I wrote a blog post last week about how I was told I could not use the Malaysia Airlines lounge at KLIA if I wasn’t flying Malaysia Airlines. I also shared the post with a blog that I have a lot of time for and they responded with a very balanced article suggesting I was wrong.
In the post I wrote that gold and platinum members of the Malaysia Airlines FFP programme couldn’t use the lounge but someone also not flying Malaysia Airlines, who had never flown Malaysia Airlines and may never do so again, could enter the lounge if they paid RM200 (US$40).
I explained that this lack of appreciation for loyal customers did not make branding sense.
I was making the point that what other airlines do is irrelevant. That what is normal doesn’t matter because Malaysia Airlines isn’t any other airline going through normal. That Malaysia Airlines needs to work harder than any other airline to rebuild its brand following the twin tragedies of 2014 and that the first place it should start was with members of its frequent flyer programme but that it had largely ignored them.
Brands, especially airline brands are always looking for an edge. And they especially like to be seen to be human, to be caring, to be willing to do something extra. A colleague reminded me of what we call ‘thoughtful gestures’ branding. It’s happening more and more in the era of the long idea because thoughtful gestures have long legs on social media.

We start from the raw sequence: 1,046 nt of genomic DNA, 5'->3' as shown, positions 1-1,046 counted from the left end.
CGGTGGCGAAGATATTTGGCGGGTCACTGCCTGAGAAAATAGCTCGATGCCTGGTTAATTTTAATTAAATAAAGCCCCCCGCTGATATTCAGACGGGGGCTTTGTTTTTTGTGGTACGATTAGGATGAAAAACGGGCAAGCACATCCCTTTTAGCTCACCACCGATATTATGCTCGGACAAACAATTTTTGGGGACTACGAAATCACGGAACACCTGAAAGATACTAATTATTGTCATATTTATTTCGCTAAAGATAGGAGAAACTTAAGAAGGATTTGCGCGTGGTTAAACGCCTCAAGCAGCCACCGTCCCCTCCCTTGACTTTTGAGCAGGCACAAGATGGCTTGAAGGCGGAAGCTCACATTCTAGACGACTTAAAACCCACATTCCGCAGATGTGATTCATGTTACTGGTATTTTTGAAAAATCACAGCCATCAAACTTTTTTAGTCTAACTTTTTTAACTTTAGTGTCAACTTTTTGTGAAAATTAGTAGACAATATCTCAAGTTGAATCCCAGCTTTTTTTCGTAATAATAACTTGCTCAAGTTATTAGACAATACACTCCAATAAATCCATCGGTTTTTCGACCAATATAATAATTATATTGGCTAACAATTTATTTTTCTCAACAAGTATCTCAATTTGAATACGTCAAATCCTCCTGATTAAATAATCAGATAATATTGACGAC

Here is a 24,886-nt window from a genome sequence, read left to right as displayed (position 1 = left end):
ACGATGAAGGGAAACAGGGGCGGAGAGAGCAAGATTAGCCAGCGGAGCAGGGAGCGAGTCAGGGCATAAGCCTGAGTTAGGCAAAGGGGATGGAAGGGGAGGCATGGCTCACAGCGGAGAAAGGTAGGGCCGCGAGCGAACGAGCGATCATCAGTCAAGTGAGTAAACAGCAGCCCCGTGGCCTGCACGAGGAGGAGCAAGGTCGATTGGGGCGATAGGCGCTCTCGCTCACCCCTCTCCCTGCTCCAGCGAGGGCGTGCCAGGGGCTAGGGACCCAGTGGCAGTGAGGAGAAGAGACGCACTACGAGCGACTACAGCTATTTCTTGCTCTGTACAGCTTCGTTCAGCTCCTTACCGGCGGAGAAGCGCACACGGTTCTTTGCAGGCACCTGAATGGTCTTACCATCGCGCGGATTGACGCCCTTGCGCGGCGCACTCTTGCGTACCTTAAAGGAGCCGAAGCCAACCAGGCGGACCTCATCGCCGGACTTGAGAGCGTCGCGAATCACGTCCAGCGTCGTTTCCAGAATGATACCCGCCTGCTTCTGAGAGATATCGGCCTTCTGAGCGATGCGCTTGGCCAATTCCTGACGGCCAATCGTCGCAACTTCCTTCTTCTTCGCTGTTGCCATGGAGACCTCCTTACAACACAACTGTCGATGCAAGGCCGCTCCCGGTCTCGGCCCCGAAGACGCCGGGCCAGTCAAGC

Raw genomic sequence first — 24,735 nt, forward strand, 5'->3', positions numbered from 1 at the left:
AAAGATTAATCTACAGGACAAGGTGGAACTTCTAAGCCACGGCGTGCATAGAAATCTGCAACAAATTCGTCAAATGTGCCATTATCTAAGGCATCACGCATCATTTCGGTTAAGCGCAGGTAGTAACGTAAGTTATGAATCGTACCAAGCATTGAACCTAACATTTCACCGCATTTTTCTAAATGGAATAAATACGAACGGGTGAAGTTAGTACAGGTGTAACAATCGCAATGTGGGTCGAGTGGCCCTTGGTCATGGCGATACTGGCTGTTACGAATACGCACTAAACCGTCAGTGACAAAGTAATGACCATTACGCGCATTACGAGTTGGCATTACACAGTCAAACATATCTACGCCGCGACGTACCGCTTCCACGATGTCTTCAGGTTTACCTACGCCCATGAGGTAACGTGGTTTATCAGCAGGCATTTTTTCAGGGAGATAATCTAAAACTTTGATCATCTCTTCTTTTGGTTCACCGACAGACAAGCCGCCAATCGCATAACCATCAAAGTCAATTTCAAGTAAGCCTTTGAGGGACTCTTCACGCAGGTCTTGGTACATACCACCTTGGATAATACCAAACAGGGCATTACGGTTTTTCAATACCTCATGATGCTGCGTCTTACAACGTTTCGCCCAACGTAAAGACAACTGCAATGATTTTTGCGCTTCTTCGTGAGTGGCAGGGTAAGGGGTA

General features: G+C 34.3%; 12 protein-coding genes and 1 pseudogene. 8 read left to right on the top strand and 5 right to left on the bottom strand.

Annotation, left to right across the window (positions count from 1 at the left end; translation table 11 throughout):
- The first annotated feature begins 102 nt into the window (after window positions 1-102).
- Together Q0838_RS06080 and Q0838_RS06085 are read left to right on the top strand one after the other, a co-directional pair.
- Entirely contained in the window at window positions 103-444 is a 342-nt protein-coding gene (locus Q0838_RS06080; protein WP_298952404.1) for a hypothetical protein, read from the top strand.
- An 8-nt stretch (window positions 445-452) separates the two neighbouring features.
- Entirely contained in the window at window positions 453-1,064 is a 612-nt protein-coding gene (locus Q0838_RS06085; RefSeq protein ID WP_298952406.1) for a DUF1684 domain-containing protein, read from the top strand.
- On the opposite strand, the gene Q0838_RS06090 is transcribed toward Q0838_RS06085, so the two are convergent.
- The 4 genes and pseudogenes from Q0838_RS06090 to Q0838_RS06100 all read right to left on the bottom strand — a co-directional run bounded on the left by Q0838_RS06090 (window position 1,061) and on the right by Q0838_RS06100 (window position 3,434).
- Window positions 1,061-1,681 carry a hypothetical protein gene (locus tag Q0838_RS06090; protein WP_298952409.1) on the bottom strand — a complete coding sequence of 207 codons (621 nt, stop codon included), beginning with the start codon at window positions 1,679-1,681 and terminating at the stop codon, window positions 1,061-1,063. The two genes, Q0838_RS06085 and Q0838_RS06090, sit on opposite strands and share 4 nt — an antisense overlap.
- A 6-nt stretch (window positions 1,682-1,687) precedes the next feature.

Think of all those airline ads that show the captain giving a kid a toy plane, a stewardess adjusting the blanket of a sleeping passenger, the offer to heat up a milk bottle for a baby, etc. All cliches and all used by Malaysia Airlines in its advertising in the past.
No frequent flyer, including me is entitled to anything that’s not in the terms and conditions but if they ask for something minor or simple, such as a free coffee or a pen or a postcard or want to use the bathroom in the lounge then although it’s against the rules, it would be a great opportunity for a “thoughtful gesture” that made an impression and more importantly, may then be discussed on social media and negate some of the negative narrative.
The mistake I made was that I personalized a minor issue and as a result, people focused on my behavior instead of the airline’s attitude.
I copped a lot of abuse and I won’t make that mistake again. Although I can promise you I’m not an unctuous twat and do not consider myself entitled!